Shaming won't sway unvaccinated, but calling vaccinated Americans 'patriots' might

Painting the narrative that unvaccinated Americans are prolonging the COVID-19 pandemic may be ineffective. Instead, framing the narrative that vaccinated Americans are doing a great service to their country may be more incentivizing, according to an Aug. 8 USA Today report.

Nearly all (97 percent) of people hospitalized for COVID-19 in mid-July were unvaccinated, according to the CDC. Headlines, marketing campaigns and public officials have portrayed unvaccinated Americans as "selfish," "refusing to get the jab" and "arrogant," the report said. 

Public health experts said shaming the unvaccinated is unproductive and could backfire. Some Americans who are not vaccinated are anti-vaccine, but many of them have reasonable hesitations that can be addressed. Shaming these groups may only put a wedge between vaccinated and unvaccinated Americans.

"If you're going to call me an idiot … that isn't encouragement," Stephanie McClure, PhD, an assistant professor of biocultural medical anthropology at the Tuscaloosa-based University of Alabama said. "You usually don't get anywhere by attacking people."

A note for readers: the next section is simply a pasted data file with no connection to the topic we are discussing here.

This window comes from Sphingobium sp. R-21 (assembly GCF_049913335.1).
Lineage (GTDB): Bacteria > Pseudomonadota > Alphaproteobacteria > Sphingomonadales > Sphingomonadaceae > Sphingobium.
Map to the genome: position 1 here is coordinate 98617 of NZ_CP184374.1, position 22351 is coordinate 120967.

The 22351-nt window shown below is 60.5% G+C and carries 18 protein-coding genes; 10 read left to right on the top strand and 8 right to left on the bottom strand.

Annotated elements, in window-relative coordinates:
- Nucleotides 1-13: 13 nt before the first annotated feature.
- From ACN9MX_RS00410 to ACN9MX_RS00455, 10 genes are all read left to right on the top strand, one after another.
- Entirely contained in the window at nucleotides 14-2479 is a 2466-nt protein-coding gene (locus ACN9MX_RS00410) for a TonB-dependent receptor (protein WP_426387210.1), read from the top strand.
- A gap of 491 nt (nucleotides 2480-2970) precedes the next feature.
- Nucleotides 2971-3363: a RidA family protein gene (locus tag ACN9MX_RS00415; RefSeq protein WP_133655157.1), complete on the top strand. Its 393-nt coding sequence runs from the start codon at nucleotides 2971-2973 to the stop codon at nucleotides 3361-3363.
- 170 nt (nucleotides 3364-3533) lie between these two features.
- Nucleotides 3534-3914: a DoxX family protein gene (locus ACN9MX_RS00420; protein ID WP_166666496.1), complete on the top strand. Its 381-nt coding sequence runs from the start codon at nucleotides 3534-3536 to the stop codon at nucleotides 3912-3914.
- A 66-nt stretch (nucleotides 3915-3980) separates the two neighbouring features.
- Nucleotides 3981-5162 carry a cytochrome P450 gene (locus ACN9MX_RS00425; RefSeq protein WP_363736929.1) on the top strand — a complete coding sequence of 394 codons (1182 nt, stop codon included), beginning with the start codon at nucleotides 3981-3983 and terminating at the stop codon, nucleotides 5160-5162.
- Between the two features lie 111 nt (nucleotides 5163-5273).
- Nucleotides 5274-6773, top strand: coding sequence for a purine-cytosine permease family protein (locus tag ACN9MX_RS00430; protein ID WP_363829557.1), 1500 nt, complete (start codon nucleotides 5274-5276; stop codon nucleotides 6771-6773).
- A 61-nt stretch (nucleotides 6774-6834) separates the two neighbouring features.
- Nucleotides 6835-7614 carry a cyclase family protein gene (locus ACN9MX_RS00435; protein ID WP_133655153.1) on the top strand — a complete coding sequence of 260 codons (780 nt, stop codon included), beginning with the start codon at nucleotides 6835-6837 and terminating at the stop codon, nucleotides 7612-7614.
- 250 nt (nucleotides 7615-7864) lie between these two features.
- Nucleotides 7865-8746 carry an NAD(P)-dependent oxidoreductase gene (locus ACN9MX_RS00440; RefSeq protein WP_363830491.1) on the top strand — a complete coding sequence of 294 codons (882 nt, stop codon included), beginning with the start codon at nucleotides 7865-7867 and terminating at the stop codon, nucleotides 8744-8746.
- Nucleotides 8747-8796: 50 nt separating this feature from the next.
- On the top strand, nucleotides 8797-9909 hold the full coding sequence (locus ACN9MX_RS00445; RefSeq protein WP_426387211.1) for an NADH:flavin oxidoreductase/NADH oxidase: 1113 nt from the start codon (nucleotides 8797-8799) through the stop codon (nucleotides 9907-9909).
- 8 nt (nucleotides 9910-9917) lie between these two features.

Dr. McClure said unvaccinated Americans' concerns could be addressed if people took the time to listen to their concerns. Some fear the side effects, while others struggle with healthcare literacy.

Gleb Tsipursky, PhD, said putting the blame on unvaccinated people can make them defensive and want to lash out against authorities. All major demographics of unvaccinated people do not respond well to being told what to do, he said.

Instead, he suggests using positive language. Framing the vaccinated as patriots, doing their civic duty and protecting their families, could convince them to want to be vaccinated without feeling forced.


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